Our atmosphere has undergone at least four major changes in composition since Earth’s beginning. The story of the atmosphere is connected with the story of life on Earth; life itself is responsible for our modern atmosphere, generally keeping a stable balance of elements, but occasionally the rock record shows us there were times of atmospheric revolution and ecological catastrophe. We have a direct record of ancient air for the past 700,000 years from gas bubbles trapped in ancient snow which has been preserved as polar ice. For longer timescales, the rocks reveal to us the story of ancient air by providing several clues; the abundance of water, the evolution of life forms, and the emergence of free oxygen (O2) in the atmosphere — evident both in the fossil record and the appearance of iron formations. The appearance of O2 in the atmosphere began with the appearance of cyanobacteria and had such an impact on Earth’s geochemistry that it is named “The Great Oxidation Event” or GOE. The availability of O2 changed the chemical interactions between rainwater and rocks on land, altering the composition of lakes, rivers, and groundwater. The sedimentary rock record shows a change in rock types with more oxide minerals being present. The ozone layer established and shielded Earth’s surface from the ravages of ultraviolet radiation from the Sun, and the elemental exchange opportunities led to a strategic symbiotic merger —a tiny biologic structure that had learned to process oxygen, a mitochondrion, joined with a larger cell that would eventually lead to plants and animals.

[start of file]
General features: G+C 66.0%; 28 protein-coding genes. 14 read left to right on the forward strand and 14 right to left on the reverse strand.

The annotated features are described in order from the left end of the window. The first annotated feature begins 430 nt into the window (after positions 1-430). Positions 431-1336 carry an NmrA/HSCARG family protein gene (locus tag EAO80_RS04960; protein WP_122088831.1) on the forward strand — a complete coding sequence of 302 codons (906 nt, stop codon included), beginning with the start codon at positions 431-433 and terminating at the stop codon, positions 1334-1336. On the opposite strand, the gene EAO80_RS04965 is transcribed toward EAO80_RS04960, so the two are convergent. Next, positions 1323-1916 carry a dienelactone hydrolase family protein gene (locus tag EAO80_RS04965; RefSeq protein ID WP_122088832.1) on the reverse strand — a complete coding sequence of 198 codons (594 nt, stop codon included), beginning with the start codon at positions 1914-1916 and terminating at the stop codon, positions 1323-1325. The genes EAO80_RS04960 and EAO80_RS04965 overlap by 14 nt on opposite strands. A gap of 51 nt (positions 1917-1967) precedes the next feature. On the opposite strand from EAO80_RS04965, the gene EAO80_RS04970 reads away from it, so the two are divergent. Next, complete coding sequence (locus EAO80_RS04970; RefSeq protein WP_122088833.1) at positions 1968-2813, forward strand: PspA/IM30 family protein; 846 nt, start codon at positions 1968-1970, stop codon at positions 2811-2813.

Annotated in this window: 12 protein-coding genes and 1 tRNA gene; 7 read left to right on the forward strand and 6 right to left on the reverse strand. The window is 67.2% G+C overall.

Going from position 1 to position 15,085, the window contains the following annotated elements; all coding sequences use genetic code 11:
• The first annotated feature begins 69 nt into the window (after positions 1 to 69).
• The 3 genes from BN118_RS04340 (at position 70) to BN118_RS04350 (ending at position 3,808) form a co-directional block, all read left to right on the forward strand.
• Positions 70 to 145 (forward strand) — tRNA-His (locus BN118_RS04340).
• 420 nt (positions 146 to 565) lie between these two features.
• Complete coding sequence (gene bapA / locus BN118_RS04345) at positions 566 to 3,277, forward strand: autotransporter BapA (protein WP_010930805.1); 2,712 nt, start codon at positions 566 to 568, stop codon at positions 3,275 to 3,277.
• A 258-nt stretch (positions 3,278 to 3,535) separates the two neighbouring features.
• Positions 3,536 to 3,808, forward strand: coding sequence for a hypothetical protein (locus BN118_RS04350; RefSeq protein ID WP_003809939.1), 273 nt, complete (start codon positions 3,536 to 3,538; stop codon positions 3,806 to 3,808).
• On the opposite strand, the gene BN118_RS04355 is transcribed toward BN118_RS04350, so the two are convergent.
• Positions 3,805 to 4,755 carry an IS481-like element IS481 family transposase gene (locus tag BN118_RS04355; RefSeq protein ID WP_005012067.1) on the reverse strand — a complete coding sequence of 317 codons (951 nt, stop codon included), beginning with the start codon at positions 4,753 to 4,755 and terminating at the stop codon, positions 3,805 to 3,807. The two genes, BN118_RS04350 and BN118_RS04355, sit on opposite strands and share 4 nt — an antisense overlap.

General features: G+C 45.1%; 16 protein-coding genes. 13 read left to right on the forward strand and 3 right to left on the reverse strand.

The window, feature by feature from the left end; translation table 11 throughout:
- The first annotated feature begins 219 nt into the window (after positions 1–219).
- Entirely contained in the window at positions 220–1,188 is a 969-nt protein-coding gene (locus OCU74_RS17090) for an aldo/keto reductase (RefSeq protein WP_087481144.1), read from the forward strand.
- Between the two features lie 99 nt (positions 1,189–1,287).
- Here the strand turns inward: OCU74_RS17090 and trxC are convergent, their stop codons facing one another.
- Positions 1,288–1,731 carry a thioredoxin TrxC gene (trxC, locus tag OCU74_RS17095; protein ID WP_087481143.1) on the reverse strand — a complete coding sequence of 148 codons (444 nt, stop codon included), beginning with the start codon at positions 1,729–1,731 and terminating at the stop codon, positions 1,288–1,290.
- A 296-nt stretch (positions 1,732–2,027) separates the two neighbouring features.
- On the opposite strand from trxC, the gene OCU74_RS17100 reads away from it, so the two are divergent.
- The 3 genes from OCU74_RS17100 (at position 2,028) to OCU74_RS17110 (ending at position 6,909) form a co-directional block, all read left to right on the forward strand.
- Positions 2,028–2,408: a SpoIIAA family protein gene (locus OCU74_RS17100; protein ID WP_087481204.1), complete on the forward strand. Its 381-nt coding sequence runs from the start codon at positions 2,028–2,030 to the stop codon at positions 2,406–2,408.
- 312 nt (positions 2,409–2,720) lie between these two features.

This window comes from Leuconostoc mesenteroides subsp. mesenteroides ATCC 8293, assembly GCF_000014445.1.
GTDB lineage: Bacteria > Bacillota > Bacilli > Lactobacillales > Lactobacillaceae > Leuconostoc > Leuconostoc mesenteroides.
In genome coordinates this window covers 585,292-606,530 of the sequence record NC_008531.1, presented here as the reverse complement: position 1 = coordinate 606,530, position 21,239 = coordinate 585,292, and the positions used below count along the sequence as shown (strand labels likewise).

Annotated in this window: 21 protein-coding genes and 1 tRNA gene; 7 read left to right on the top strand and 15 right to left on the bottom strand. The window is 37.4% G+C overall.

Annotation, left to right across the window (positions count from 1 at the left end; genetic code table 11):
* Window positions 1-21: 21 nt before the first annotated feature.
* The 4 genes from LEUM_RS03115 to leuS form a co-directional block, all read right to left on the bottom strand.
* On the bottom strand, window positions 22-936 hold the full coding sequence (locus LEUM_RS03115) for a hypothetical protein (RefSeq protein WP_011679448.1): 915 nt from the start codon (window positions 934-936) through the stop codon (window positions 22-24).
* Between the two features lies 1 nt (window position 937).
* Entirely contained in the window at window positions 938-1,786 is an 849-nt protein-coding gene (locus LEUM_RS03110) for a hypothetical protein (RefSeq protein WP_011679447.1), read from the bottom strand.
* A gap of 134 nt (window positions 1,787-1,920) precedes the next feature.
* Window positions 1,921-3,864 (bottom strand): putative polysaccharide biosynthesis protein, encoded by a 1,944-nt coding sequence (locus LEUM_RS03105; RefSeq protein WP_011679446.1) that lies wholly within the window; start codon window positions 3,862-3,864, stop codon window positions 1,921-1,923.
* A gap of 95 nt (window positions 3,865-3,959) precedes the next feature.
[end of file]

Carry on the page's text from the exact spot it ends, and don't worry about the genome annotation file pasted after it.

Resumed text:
Balance and tipping points

If you’ve read Malcolm Gladwell’s book The Tipping Point then you probably already have a good understanding of this concept. In fact, I think it is because of his book that this term has become fairly commonplace and well-understood. Geology offers some great examples of tipping points, again occurring over a broad time span. We can directly observe or experience sudden tipping point events such as avalanches, landslides, and earthquakes. These occur as a basic function of physics. In avalanches and landslides, for example, gravity wins when the forces acting on a slope exceed the strength of the material holding the slope in place. The Earth’s tectonic plates are always slowly (think geologic time slow) moving in different directions which, over time, builds friction in the rocks. An earthquake happens when the stress on the rocks reaches a tipping point and suddenly releases along a fault line allowing the rocks to slide past one another. Balance is the steady state where time passes in relative equilibrium. Chaos ensues when things are out of balance and change happens suddenly. Earth and nature are always working to restore balance; our collective humanity would do well to learn how to assist with this rather than continue to create tipping points.